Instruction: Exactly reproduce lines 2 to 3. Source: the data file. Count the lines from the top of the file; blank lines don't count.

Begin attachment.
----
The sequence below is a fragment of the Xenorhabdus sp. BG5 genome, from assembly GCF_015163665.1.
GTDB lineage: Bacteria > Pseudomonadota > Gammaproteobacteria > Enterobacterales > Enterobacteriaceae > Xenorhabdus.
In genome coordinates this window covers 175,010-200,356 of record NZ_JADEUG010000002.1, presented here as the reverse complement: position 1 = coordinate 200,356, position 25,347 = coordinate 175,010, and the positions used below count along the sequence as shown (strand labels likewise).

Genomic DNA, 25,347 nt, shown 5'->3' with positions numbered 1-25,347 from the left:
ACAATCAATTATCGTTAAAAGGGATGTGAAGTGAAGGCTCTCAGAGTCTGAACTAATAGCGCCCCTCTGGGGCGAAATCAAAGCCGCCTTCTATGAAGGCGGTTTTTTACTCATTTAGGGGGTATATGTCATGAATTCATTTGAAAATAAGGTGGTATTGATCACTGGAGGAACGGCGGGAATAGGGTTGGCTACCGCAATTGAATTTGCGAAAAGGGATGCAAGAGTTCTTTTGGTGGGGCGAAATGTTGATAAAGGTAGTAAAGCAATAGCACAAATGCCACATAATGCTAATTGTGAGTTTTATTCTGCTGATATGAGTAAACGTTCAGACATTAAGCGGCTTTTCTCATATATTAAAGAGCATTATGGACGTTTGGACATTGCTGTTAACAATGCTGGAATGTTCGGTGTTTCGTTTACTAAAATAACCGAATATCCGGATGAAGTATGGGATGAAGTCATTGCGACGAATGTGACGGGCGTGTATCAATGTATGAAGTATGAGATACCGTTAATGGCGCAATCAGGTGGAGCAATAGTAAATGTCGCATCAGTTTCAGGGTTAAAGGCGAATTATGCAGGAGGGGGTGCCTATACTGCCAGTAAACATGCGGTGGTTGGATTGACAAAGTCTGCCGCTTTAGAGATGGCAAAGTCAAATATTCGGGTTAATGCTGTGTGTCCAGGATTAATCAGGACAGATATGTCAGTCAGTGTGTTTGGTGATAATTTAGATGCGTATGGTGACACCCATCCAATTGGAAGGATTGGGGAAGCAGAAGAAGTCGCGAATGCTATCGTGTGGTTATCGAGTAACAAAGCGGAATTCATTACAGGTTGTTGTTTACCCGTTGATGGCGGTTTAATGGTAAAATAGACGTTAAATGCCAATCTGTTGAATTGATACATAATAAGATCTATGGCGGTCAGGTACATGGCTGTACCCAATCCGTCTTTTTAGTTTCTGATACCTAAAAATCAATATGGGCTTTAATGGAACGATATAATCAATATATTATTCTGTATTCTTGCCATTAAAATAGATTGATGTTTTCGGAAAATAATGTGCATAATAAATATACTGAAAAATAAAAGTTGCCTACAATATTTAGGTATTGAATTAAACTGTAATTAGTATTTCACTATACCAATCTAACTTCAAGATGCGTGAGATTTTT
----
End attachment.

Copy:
GTDB lineage: Bacteria > Pseudomonadota > Gammaproteobacteria > Enterobacterales > Enterobacteriaceae > Xenorhabdus.
In genome coordinates this window covers 175,010-200,356 of record NZ_JADEUG010000002.1, presented here as the reverse complement: position 1 = coordinate 200,356, position 25,347 = coordinate 175,010, and the positions used below count along the sequence as shown (strand labels likewise).